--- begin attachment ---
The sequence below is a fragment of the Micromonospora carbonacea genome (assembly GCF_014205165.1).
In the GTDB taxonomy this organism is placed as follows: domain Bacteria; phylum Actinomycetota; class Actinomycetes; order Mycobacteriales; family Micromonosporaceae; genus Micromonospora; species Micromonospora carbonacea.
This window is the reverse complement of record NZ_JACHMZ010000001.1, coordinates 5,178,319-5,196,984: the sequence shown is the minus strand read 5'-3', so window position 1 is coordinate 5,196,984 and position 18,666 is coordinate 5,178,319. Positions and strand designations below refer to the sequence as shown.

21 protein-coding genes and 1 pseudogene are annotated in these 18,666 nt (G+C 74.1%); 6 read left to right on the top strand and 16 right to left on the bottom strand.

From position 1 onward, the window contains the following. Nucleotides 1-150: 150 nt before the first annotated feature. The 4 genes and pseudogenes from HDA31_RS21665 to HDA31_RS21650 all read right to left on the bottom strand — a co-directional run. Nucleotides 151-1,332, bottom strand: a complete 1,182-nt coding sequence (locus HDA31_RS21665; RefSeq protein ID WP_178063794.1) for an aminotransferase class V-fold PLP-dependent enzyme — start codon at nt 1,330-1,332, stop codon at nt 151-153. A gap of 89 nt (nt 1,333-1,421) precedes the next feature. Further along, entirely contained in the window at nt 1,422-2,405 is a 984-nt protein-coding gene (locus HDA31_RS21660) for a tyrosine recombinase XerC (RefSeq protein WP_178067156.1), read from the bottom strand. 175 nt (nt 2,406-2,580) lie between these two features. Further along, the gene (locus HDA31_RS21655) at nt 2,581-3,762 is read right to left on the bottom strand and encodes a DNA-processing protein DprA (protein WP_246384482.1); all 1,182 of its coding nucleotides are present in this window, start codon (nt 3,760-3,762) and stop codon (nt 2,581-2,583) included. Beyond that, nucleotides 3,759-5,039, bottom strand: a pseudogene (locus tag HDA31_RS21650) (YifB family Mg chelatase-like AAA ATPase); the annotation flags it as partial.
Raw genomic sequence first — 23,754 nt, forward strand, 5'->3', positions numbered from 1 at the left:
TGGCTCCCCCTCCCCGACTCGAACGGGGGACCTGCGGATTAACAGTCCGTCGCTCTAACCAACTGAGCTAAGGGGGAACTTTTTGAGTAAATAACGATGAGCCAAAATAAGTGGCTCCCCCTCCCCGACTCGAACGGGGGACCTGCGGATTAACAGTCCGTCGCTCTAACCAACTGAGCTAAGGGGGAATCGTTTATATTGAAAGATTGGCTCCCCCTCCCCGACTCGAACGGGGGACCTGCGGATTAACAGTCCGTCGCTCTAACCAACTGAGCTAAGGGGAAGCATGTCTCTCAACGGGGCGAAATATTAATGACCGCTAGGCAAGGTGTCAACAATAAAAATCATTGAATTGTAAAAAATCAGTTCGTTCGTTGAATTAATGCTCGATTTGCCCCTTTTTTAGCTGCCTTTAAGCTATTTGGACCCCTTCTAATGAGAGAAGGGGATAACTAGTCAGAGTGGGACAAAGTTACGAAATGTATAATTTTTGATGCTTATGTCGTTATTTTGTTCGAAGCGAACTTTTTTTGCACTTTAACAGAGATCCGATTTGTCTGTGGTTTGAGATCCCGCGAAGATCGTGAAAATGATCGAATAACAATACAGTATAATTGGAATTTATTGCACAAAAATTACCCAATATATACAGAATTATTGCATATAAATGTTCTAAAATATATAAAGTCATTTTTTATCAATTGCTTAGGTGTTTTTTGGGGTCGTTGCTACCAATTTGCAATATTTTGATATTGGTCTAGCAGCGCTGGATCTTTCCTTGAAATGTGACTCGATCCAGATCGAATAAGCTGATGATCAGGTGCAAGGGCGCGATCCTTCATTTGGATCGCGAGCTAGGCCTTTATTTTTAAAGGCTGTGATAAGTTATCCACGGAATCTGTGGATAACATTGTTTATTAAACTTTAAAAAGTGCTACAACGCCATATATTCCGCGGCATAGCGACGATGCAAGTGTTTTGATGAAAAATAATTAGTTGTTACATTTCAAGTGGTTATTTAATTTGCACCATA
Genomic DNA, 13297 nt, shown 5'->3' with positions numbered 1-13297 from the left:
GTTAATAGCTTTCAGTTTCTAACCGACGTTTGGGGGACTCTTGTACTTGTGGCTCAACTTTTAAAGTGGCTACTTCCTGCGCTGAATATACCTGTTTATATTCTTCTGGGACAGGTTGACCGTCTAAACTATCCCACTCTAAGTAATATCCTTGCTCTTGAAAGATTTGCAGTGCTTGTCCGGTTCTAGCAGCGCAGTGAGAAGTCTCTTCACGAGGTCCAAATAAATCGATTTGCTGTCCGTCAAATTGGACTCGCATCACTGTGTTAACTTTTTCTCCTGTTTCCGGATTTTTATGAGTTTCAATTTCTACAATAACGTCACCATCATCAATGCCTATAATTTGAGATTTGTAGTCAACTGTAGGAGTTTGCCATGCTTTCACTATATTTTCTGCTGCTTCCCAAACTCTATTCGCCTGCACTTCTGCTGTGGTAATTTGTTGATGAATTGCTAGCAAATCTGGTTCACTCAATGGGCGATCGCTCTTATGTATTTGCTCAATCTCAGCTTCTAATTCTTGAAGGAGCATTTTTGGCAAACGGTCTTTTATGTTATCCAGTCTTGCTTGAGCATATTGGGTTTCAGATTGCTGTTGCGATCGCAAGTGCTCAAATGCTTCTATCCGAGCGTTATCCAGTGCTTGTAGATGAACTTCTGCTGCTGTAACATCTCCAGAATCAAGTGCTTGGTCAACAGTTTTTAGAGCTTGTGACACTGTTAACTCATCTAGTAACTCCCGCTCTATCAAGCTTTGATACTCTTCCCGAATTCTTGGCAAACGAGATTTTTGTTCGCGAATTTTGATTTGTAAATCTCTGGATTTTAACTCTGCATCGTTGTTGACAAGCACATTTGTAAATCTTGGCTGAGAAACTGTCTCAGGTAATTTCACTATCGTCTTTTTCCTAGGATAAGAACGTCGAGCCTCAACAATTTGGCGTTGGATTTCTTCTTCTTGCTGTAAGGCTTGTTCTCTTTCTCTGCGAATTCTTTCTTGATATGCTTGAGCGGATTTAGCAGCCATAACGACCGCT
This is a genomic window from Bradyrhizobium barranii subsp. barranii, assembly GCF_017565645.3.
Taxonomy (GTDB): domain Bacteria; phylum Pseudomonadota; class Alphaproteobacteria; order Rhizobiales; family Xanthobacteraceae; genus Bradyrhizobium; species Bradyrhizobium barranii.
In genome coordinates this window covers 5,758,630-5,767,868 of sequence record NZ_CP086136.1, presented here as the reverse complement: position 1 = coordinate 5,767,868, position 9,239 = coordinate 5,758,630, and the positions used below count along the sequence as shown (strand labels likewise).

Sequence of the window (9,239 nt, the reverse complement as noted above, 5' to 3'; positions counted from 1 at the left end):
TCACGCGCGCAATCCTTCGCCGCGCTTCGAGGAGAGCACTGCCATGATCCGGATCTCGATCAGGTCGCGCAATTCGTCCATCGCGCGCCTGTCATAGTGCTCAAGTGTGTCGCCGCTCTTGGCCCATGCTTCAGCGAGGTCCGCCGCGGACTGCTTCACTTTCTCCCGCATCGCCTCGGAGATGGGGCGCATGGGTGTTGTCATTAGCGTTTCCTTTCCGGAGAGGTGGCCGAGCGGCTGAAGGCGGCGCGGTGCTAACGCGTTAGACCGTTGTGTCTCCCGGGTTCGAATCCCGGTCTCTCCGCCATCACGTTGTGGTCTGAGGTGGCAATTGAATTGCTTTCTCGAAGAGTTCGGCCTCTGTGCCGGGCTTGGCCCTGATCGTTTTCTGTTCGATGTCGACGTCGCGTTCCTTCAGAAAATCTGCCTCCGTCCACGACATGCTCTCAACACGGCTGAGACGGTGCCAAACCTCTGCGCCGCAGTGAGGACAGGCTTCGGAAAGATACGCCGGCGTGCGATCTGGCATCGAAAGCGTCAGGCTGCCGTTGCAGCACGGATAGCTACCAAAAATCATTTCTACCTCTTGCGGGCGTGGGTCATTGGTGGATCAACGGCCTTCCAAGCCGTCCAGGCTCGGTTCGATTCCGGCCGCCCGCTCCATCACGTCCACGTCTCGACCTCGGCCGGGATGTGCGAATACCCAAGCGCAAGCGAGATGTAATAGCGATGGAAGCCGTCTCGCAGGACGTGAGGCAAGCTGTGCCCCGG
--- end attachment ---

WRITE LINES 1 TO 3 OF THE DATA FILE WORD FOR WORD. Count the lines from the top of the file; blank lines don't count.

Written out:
The sequence below is a fragment of the Micromonospora carbonacea genome (assembly GCF_014205165.1).
In the GTDB taxonomy this organism is placed as follows: domain Bacteria; phylum Actinomycetota; class Actinomycetes; order Mycobacteriales; family Micromonosporaceae; genus Micromonospora; species Micromonospora carbonacea.
This window is the reverse complement of record NZ_JACHMZ010000001.1, coordinates 5,178,319-5,196,984: the sequence shown is the minus strand read 5'-3', so window position 1 is coordinate 5,196,984 and position 18,666 is coordinate 5,178,319. Positions and strand designations below refer to the sequence as shown.